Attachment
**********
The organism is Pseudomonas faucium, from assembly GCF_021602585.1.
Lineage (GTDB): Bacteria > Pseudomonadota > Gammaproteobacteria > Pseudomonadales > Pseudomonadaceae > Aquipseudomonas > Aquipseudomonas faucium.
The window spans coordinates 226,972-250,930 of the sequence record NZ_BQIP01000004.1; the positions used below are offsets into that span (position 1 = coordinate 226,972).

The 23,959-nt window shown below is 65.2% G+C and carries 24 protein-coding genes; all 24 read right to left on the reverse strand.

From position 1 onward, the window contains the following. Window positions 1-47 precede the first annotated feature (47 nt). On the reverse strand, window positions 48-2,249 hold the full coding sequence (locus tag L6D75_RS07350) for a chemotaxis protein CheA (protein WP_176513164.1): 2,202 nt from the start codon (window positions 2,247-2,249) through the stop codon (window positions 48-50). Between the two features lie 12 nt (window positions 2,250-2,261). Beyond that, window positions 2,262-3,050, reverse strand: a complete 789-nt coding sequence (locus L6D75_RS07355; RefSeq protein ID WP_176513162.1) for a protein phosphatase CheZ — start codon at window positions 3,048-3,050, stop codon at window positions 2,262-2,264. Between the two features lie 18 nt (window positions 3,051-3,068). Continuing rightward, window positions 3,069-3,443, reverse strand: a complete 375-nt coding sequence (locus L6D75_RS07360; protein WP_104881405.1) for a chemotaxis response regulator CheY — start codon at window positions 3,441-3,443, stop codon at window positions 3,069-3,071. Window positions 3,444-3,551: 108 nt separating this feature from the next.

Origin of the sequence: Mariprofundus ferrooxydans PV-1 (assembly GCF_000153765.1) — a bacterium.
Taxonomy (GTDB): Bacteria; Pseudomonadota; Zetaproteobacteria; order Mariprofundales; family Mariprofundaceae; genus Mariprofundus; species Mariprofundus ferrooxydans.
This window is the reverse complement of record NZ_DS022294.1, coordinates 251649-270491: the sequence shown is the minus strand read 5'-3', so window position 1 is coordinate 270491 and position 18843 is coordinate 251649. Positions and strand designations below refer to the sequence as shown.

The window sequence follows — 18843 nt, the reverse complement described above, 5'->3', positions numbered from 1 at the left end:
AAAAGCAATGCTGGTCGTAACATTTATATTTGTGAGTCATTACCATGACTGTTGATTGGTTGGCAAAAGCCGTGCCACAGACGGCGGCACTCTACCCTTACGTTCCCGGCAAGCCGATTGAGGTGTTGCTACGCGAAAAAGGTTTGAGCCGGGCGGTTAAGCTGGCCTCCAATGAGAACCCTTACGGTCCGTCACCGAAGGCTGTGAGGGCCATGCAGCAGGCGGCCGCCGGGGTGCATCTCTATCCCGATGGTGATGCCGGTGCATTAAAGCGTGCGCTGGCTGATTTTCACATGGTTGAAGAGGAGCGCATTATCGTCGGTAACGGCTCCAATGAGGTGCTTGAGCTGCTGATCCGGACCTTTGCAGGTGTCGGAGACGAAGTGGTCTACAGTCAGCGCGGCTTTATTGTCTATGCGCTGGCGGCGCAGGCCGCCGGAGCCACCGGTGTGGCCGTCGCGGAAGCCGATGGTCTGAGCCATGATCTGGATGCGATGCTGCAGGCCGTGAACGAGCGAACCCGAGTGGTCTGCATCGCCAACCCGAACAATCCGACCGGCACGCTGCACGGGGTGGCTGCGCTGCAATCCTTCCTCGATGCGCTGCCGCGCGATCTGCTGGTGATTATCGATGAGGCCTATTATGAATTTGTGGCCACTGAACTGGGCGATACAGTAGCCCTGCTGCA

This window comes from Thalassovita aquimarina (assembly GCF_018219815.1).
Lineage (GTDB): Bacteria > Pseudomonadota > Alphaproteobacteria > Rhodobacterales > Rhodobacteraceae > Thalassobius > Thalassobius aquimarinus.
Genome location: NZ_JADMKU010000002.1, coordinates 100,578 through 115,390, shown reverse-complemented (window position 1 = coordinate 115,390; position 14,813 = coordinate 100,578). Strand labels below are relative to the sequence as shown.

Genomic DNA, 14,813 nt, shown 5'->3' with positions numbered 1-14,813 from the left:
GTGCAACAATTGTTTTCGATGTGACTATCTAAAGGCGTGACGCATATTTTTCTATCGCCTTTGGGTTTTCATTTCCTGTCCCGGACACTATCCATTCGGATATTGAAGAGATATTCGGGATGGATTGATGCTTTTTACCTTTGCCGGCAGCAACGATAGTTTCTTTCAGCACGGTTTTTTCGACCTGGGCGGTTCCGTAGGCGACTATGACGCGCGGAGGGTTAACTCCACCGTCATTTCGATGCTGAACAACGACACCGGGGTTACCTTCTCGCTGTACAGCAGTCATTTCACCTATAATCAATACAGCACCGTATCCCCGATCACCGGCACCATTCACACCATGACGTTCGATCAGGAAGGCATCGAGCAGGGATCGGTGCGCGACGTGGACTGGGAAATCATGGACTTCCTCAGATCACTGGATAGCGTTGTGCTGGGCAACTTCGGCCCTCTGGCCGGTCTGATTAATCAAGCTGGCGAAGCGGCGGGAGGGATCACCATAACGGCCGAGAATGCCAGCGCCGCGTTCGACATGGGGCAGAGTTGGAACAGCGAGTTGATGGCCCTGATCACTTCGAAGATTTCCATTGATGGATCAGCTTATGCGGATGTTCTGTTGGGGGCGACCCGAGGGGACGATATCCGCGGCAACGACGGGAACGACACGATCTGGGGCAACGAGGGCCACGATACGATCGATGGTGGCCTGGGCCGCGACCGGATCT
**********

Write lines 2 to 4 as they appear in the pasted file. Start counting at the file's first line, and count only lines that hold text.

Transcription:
Lineage (GTDB): Bacteria > Pseudomonadota > Gammaproteobacteria > Pseudomonadales > Pseudomonadaceae > Aquipseudomonas > Aquipseudomonas faucium.
The window spans coordinates 226,972-250,930 of the sequence record NZ_BQIP01000004.1; the positions used below are offsets into that span (position 1 = coordinate 226,972).

The 23,959-nt window shown below is 65.2% G+C and carries 24 protein-coding genes; all 24 read right to left on the reverse strand.